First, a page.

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Re: [incubation] Fast releasing projects


So this creates the situation that due to parallel IP process we get an approval for check-in but we can not really checkin because our cadence is quicker than the CQ process.

A technical workaround can be to take advantage of multiple branches: one with ip-cleared content and the other with pending ip-check content. You'd only release from the first one, but snapshots would be built from the 2nd one. When you get IP approval, you can cherry-pick the commits from the "wip" branch to the "ip-cleared" one.
This shouldn't slow down development too much, however, it brings some uncertainity to release content: non IP cleared change that's already developed before release X may or may not get in release X, and whether it makes it or not in release X, X+1, X+2... would only depend on the IP checks completion date.

But one point you raise is quite interesting: the parallel IP process is something very good and can profit to mature projects too. It would be worth discussing (with the Architecture Council I guess) whether a non-Incubation project could keep this parallel IP process under certain conditions.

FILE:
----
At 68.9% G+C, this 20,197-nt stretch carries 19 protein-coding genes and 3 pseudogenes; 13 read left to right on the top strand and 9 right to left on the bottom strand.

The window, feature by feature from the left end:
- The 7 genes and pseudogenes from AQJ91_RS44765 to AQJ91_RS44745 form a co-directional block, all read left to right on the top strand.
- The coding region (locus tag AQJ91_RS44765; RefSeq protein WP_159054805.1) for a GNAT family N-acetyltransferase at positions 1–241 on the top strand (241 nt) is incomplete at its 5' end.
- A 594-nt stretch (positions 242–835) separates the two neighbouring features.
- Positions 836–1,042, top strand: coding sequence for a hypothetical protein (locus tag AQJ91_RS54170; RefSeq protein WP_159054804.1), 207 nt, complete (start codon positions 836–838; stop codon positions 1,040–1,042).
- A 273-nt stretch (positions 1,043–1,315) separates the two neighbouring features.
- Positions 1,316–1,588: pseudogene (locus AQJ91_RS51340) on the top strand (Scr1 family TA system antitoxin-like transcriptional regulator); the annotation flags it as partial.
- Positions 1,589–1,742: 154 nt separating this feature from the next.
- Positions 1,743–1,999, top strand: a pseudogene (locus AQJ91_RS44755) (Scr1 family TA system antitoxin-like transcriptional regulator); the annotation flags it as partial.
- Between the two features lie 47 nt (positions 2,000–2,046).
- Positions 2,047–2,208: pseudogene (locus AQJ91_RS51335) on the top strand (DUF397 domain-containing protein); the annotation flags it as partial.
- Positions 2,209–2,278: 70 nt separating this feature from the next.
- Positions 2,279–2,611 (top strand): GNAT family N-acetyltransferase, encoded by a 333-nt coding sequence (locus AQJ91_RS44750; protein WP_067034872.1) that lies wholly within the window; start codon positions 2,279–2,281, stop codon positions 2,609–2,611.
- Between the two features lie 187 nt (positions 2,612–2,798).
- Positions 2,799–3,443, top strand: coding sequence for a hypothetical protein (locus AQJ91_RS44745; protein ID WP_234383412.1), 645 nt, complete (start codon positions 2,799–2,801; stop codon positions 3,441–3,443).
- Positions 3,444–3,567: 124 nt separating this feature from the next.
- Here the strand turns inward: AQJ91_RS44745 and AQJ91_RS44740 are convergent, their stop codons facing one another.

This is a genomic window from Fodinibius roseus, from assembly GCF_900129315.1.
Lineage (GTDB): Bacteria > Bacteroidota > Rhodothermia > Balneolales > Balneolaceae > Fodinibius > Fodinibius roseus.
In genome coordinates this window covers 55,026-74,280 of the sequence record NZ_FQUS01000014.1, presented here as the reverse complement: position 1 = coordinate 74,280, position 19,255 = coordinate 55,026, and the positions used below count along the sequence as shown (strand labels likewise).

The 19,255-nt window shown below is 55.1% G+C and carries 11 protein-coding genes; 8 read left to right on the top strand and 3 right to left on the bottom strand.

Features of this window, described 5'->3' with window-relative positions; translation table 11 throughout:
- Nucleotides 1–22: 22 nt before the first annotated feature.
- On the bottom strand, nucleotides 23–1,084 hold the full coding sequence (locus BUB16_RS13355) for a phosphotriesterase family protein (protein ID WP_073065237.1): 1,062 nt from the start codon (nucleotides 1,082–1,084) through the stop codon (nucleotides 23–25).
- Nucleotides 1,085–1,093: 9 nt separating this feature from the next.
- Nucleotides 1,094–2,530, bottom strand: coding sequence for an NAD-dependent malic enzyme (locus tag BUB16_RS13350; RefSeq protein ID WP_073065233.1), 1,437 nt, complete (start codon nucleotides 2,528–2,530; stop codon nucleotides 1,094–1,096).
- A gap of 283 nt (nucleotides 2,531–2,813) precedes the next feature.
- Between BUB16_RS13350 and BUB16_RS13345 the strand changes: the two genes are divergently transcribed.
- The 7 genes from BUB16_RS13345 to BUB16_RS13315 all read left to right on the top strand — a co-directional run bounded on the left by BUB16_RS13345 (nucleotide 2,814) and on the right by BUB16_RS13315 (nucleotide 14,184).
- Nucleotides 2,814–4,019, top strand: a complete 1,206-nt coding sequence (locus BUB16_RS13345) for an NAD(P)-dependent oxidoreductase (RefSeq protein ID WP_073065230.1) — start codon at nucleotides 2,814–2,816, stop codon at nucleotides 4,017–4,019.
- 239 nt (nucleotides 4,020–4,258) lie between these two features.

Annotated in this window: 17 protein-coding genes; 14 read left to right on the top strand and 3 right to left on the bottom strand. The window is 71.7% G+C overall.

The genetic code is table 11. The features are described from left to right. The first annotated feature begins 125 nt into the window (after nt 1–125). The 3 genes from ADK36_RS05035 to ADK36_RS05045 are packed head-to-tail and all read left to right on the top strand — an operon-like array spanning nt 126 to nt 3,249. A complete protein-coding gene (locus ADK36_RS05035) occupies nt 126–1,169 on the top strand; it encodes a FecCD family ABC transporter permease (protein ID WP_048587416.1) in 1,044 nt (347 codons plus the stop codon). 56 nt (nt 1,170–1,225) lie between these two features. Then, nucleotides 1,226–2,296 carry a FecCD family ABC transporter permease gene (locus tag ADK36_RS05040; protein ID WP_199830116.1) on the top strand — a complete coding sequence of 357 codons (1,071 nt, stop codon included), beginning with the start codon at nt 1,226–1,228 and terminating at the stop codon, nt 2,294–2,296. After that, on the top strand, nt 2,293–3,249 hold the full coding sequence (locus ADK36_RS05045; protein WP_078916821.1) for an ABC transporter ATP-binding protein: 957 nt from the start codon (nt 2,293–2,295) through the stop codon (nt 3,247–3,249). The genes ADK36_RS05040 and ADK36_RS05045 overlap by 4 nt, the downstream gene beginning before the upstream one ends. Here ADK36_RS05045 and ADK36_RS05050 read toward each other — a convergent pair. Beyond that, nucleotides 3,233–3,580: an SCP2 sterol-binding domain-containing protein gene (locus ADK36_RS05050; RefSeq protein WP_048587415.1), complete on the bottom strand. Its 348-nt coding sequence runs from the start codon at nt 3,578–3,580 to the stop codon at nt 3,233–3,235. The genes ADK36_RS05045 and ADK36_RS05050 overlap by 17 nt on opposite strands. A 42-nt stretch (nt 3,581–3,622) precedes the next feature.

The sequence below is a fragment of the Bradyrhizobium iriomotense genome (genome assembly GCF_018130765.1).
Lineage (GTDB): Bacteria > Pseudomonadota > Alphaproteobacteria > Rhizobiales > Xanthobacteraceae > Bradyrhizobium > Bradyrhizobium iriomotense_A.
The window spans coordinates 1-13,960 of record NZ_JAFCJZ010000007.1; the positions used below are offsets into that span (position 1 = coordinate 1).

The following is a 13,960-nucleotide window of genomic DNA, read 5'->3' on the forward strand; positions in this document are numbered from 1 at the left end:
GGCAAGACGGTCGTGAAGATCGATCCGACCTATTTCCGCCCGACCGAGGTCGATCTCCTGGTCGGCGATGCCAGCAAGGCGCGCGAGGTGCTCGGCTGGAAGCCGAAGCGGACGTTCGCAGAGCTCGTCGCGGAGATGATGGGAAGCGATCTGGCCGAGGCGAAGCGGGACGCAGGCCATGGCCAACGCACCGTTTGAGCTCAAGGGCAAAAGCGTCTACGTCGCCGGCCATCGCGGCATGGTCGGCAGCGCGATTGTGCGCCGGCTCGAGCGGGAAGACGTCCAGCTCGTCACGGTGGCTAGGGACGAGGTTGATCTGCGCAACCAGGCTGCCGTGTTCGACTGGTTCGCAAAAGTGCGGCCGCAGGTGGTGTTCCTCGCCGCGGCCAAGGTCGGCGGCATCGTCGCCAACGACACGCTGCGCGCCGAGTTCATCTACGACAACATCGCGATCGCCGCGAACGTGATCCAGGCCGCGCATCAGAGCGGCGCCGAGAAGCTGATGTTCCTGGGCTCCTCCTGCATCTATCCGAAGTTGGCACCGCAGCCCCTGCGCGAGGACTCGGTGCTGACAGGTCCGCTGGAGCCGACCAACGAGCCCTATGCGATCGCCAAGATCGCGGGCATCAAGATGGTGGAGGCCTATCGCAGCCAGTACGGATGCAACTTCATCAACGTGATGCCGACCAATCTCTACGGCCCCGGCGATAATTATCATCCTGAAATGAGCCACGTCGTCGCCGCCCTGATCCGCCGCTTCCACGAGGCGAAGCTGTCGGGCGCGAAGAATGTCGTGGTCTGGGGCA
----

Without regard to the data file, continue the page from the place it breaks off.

Is there any advice on how we can do CQs on a quick release cadence?

Many CQs are automated so they shouldn't take much time to proceed. Have you identified what was the bottleneck step in the approval of CQs? PMC approval? If so, maybe it's more something to bring to the PMC, and maybe try to get someone closer to Che part of the PMC to speed up the approvals.
Another issue we face with quick cadences is the release reviews. According to project handbook [5] a project should do
a release review for all Major and Minor releases [1]. (IMHO it is wrong to assume a project will follow major.minor.service versioning
but that is a different matter). That requires the Che leads to submit a review every 3 weeks and I am not
sure if this is really creating much value.

From outsiders of this project, a release record (requested by review) is actually pretty useful to get a good summary of what's going on. While you think it doesn't really create value (and it probably doesn't for you), I believe it creates value for outsiders and helps making the project more open and welcoming. So I don't think it's a step that should be bypassed entirely.
But for such projects with fast release cadence, it would indeed be good to have release review becoming easier and faster to do.

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